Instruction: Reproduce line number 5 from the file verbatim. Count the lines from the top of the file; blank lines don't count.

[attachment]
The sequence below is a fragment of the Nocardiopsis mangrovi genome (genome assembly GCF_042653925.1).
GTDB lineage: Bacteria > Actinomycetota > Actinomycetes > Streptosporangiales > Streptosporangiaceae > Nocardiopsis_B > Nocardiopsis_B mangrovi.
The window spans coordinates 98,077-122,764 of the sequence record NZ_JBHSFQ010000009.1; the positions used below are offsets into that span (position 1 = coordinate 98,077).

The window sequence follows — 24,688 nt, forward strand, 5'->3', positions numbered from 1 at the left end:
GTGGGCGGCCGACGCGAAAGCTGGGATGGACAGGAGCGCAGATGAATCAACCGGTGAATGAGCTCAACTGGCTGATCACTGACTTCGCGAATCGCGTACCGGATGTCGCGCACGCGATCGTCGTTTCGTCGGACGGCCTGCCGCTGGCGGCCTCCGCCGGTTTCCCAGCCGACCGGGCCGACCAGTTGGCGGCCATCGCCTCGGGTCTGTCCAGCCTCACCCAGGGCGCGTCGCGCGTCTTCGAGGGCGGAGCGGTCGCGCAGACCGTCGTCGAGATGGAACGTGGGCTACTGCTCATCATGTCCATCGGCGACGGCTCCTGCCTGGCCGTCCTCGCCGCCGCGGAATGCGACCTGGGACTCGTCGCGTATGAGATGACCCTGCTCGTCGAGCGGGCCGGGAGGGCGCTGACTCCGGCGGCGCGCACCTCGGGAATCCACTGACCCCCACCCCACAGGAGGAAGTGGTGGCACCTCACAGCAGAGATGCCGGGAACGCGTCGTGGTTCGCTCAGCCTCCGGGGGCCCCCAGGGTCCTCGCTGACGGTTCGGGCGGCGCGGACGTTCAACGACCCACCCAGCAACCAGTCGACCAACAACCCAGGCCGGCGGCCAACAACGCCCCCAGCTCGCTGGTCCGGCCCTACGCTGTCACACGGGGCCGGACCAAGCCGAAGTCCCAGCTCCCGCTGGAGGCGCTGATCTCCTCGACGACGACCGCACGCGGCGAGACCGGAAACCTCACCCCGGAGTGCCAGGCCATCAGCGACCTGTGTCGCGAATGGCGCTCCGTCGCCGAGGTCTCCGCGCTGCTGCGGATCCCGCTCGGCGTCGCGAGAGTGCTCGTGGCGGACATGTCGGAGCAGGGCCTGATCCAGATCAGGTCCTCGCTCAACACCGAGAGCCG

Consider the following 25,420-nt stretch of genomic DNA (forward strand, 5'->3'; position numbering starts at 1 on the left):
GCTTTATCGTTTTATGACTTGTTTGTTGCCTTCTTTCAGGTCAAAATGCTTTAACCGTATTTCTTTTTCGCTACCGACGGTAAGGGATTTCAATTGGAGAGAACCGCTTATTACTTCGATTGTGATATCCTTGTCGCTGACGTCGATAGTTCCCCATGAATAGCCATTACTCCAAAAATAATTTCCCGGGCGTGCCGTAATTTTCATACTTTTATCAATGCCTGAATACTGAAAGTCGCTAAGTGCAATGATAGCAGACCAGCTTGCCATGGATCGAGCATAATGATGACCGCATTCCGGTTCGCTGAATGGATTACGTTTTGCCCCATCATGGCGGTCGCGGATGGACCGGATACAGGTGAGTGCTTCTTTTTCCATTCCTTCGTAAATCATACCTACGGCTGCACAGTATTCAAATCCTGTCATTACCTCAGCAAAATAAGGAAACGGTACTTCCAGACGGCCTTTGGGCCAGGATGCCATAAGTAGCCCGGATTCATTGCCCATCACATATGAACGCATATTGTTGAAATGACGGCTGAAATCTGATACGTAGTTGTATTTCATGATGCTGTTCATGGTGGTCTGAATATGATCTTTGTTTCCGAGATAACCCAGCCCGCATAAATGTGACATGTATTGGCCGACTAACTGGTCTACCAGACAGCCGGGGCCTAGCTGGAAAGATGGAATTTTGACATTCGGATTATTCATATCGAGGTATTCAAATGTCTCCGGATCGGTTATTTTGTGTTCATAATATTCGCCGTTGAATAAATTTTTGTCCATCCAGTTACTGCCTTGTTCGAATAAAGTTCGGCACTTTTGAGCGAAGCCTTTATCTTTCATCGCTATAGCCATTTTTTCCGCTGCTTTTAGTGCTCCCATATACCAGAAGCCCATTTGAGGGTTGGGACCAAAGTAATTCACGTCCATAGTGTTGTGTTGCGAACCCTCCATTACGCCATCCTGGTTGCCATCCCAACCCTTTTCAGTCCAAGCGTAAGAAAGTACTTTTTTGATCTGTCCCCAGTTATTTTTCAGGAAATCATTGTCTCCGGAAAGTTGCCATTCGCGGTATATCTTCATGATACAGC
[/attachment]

GTGGGCGGCCGACGCGAAAGCTGGGATGGACAGGAGCGCAGATGAATCAACCGGTGAATGAGCTCAACTGGCTGATCACTGACTTCGCGAATCGCGTACCGGATGTCGCGCACGCGATCGTCGTTTCGTCGGACGGCCTGCCGCTGGCGGCCTCCGCCGGTTTCCCAGCCGACCGGGCCGACCAGTTGGCGGCCATCGCCTCGGGTCTGTCCAGCCTCACCCAGGGCGCGTCGCGCGTCTTCGAGGGCGGAGCGGTCGCGCAGACCGTCGTCGAGATGGAACGTGGGCTACTGCTCATCATGTCCATCGGCGACGGCTCCTGCCTGGCCGTCCTCGCCGCCGCGGAATGCGACCTGGGACTCGTCGCGTATGAGATGACCCTGCTCGTCGAGCGGGCCGGGAGGGCGCTGACTCCGGCGGCGCGCACCTCGGGAATCCACTGACCCCCACCCCACAGGAGGAAGTGGTGGCACCTCACAGCAGAGATGCCGGGAACGCGTCGTGGTTCGCTCAGCCTCCGGGGGCCCCCAGGGTCCTCGCTGACGGTTCGGGCGGCGCGGACGTTCAACGACCCACCCAGCAACCAGTCGACCAACAACCCAGGCCGGCGGCCAACAACGCCCCCAGCTCGCTGGTCCGGCCCTACGCTGTCACACGGGGCCGGACCAAGCCGAAGTCCCAGCTCCCGCTGGAGGCGCTGATCTCCTCGACGACGACCGCACGCGGCGAGACCGGAAACCTCACCCCGGAGTGCCAGGCCATCAGCGACCTGTGTCGCGAATGGCGCTCCGTCGCCGAGGTCTCCGCGCTGCTGCGGATCCCGCTCGGCGTCGCGAGAGTGCTCGTGGCGGACATGTCGGAGCAGGGCCTGATCCAGATCAGGTCCTCGCTCAACACCGAGAGCCG